General Awareness

April 04, 2017 @ 01:15 PM

April 04, 2017 @ 01:15 PM

K. J. Somaiya Institute of Management Studies and Research, Mumbai

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Patents in India

Positively General Awareness helps CAT aspirants to gain confidence so with this view we at MBA Rendezvous have started series of articles on General Awareness. 

Today you will read article on : Patents in India

Patent is a form of intellectual property rights (IPR) which apart from patents also includes trademarks, copyrights, geographical indicators etc. A patent is an exclusive right granted for an innovation, which is a product or a process that provides, in general, a new way of doing something, or offers a new technical solution to a problem.
Objective of patent is to grant the innovator of the product or process some benefits where invention/innovation cannot be commercially made, used, distributed or sold without the patent owner's consent. These patent rights are usually enforced in a court, which, in most systems, holds the authority to stop patent infringement. 
In India, patents are governed by Indian Patents Act 1970 which initially provided for the process patents only and not for product patents for food, chemicals and drugs.
Suppose if product has been developed by an inventor, then he can file patent for the process through which that product has been developed and not for that product itself. In the case of inventions being claimed relating to food, medicine, drugs or chemical substances, only patents relating to the methods or processes of manufacturer of such substances were provided. Thus patent act of 1970 emphasized public interest over monopoly rights. 
However, under World Trade Organization (WTO), Trade Related Intellectual Property Rights (TRIPS) agreement provides for product patent for 20 years. After the expiry of 20 years, anyone can manufacture that product. 
All WTO members had to comply with TRIPS agreement before 2005 because of which Indian parliament passed Patent Amendment Act 2005 which brought product patent regime in India. Important features of 2005 Amendment Act and extension of product patent protection to all fields of technology including drugs, foods and chemicals were granted. 
Exemptions under 2005 Act are –
• Frivolous claims contrary to natural laws
• Anything contrary to law or morality or injurious to public health
• Mere arrangement or rearrangement of duplication of known devices.
• A method of agriculture or horticulture
• Inventions related to atomic energy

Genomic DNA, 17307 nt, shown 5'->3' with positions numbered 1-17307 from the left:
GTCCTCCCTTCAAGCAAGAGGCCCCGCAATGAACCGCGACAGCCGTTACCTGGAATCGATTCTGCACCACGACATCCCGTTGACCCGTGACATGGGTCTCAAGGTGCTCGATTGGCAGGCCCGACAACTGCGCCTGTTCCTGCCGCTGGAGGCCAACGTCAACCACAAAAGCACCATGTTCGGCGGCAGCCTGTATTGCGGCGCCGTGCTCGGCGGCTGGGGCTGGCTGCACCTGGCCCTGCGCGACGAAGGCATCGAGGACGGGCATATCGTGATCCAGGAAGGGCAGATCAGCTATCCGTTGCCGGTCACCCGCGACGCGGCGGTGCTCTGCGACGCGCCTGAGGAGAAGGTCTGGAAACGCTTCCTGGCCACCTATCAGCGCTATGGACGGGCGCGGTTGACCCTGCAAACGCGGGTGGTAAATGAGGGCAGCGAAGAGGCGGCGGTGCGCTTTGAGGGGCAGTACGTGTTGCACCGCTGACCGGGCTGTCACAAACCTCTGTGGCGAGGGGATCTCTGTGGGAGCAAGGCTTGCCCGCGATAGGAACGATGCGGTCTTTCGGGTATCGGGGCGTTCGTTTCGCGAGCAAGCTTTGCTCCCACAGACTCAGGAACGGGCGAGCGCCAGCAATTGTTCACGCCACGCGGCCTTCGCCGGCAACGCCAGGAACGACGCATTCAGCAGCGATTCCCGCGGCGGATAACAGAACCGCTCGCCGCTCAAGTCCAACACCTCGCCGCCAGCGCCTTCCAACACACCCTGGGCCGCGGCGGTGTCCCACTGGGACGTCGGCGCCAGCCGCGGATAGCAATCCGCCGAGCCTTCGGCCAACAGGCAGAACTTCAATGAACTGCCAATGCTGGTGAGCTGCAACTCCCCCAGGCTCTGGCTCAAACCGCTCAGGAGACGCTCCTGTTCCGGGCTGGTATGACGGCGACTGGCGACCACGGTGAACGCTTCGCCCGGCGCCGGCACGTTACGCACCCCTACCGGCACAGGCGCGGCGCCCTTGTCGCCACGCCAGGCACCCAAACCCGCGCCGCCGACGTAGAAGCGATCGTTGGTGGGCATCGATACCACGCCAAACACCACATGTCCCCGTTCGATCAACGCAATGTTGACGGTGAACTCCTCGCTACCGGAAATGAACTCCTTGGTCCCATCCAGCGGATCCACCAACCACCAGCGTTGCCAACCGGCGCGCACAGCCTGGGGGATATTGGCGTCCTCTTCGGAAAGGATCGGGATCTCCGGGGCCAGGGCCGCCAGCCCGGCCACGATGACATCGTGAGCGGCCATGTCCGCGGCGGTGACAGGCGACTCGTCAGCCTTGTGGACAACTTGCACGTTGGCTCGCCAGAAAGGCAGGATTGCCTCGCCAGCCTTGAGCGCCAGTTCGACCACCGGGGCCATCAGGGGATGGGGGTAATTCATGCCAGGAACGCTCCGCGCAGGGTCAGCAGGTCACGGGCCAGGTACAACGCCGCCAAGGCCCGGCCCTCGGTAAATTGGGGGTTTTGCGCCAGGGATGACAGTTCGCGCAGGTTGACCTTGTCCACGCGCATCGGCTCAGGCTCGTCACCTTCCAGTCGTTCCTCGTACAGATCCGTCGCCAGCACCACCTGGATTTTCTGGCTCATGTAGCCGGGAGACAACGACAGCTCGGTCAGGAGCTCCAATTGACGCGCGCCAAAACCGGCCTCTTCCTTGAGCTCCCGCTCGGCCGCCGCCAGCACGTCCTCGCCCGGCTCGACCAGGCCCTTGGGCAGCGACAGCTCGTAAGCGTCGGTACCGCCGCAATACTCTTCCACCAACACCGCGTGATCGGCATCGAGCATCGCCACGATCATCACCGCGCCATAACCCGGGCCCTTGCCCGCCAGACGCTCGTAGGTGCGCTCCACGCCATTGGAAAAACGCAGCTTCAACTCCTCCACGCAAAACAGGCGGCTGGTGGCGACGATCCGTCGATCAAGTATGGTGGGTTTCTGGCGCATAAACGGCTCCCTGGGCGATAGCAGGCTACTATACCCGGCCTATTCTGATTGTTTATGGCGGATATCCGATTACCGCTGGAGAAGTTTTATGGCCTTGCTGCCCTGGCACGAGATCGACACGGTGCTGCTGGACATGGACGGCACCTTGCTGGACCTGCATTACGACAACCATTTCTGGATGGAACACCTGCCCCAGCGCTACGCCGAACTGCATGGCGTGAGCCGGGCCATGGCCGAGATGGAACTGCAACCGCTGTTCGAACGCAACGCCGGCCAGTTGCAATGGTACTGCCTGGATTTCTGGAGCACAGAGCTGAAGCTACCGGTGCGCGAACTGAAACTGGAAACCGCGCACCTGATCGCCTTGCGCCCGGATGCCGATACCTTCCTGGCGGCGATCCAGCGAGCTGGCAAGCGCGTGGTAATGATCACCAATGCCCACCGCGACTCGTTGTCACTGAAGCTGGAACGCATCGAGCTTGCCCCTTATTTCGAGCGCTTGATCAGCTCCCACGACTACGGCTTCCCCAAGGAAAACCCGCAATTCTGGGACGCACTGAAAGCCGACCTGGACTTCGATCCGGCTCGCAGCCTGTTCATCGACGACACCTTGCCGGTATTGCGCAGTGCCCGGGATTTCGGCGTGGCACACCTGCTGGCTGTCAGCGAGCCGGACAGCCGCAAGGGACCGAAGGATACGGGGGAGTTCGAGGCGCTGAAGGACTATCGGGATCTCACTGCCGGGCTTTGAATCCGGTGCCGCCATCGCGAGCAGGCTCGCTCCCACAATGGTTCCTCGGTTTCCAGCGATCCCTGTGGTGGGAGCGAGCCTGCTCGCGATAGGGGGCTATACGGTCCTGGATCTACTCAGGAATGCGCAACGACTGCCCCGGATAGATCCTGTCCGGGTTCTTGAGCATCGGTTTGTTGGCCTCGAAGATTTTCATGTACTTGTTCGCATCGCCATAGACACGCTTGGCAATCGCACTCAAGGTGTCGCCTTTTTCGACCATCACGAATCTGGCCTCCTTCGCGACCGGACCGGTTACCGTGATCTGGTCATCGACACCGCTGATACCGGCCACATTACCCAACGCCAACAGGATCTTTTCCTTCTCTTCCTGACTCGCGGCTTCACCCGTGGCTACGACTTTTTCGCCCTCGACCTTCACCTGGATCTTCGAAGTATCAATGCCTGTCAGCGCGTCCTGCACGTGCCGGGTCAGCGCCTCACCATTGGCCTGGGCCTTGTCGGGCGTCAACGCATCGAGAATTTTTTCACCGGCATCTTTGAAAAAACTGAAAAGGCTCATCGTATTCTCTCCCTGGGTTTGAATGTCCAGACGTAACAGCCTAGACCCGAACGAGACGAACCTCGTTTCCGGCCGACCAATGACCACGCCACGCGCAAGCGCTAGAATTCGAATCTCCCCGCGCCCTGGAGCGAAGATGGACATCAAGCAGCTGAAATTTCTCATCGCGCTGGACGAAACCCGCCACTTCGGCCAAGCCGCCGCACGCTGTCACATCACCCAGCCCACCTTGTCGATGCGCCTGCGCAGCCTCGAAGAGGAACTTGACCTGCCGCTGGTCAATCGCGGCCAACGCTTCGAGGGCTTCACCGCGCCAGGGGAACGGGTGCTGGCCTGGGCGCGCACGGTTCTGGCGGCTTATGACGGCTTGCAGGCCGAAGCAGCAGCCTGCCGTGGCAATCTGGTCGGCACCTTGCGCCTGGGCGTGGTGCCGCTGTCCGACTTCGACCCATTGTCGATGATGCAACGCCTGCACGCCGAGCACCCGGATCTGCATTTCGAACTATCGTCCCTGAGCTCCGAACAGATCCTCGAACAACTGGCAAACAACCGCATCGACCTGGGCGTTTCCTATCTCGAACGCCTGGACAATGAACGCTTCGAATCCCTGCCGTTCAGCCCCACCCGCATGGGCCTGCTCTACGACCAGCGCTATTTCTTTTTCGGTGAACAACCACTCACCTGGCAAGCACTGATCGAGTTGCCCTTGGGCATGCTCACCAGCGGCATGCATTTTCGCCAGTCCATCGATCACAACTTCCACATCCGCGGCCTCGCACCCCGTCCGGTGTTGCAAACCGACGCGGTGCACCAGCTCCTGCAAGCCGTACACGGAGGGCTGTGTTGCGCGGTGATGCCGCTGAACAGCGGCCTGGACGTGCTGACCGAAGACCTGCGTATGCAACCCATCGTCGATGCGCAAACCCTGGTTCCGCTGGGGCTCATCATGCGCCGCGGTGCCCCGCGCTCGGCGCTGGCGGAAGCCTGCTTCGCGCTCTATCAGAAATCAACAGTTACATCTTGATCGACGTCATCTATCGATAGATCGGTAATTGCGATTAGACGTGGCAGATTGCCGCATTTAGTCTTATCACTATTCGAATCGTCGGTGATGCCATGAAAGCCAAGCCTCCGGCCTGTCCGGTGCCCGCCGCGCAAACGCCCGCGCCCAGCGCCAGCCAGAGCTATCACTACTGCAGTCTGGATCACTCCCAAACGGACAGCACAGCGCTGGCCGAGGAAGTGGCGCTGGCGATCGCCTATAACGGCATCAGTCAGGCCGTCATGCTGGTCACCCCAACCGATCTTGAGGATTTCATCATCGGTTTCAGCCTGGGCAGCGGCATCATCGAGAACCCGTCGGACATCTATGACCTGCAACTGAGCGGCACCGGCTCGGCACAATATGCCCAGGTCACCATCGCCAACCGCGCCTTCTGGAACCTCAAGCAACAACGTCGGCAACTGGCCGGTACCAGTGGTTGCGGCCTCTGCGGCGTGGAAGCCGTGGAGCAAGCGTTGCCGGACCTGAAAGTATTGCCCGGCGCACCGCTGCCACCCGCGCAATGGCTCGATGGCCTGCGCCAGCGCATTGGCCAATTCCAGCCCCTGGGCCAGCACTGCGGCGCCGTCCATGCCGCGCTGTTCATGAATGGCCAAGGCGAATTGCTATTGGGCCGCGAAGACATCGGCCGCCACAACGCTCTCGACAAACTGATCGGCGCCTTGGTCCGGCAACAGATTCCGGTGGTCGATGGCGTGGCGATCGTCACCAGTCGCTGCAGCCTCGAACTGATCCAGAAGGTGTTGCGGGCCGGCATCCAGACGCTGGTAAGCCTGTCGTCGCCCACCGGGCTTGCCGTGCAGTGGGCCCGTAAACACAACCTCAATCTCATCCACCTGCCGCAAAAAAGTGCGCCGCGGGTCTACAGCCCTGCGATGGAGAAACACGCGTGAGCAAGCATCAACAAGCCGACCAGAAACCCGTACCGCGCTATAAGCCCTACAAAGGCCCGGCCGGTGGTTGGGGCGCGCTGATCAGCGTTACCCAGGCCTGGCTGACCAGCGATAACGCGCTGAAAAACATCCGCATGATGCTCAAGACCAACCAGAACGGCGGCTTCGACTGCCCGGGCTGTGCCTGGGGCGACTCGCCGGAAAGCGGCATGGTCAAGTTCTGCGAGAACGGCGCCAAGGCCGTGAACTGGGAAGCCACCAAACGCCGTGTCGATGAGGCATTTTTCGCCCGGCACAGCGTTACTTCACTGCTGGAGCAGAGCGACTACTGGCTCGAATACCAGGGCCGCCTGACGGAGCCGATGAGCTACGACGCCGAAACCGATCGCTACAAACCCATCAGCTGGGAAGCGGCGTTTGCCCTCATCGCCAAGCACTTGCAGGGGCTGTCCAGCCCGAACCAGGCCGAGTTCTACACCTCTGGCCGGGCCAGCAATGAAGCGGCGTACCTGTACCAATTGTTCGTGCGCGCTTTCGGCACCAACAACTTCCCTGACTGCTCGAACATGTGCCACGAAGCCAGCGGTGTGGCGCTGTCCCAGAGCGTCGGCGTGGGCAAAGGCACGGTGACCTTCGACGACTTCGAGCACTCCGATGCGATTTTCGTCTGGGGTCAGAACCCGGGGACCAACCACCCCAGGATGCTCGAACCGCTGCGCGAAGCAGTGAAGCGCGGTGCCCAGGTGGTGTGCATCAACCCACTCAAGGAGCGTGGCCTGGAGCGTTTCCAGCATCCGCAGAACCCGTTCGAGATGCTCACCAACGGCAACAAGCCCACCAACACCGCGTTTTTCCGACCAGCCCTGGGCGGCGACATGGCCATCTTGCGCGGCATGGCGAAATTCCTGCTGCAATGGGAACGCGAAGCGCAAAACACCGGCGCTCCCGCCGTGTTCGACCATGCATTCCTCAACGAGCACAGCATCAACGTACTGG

Further, act also empowers the government to import, make or use for its own purpose. It also empowers import of drugs for public health distribution. It also empowers the government to revoke the patent which is found mischievous to state or prejudices to public. State can also acquire a patent to meet national requirements. 
Patents act is supposed to have most important bearing on the pharmaceutical industry. Drug manufacturing MNCs incur huge cost in the form of R&D for development of new drugs. In order to recover that cost, they sought patent and sell these drugs at exorbitant prices.
After the term of patent (20years) is over, every company is free to manufacture those drugs and price of these drugs reduces drastically as new companies don’t engage in the R&D and its cost is reduced. Such drugs whose patent is expired are called as Generic medicines and Indian pharmaceutical companies produce these generic medicines at mush less cost than their western counterparts.
Under the 1997 patent act, Indian companies could produce these drugs even before expiry of 20 years through different process but after 2005 amendment; they have to comply with the product patent. Therefore, it may have an adverse impact on price of medicines in India as they have to comply with TRIPS.
Bolar Provision
Bolar provision facilitates production and marketing of patented product immediately after the expiry of term of patent by permitting preparatory action by non patent companies during the term of the patent. According to this provision, despite the patent rights, research and tests for regulatory approval does not constitute infringement of patent.
There have been few apprehensions in various quarters particularly for health sector regarding its impact on drug prices as it may rule out the availability of low cost drugs. However, it is said that 97 percent drugs manufactured in India are off patents and will remain unaffected.
Further, legislation has strong provision for the outright acquisition of patents to meet national requirements. Besides, there is also Drug Price Control Order administered by National Pharmaceutical Price Authority. There are also adequate safeguards to protect the interest of domestic industry and common man from any increase in the prices of drugs. 
Although there are adequate safeguards are assured by the government, but some impact on prices cannot be ruled out which will further alienate the poor from the health due to rising cost of medicines.
Since it is also nor immoral on part of the companies conducting extensive research on the development of life saving drugs, treatment can be assured to all the persons through universalization of Health Insurance which may be partially public funded. 
Just like government had imposed cess on petrol and diesel to recover the cost of High development, some cess can also be imposed to recover the cost of universal health programme.  
In 2009-10, as many as 34287 patents were filed out which only 6168 patents were granted. Moreover, only 17 percent of these patents were granted to Indian while rests were granted to the foreigners. In 2010-11, of the total 7,486 patents granted, Indians could claim only 1,272. On the other hand, foreigners walked away with 6,214 patents. In the world, Japan is credited with maximum number of patents.
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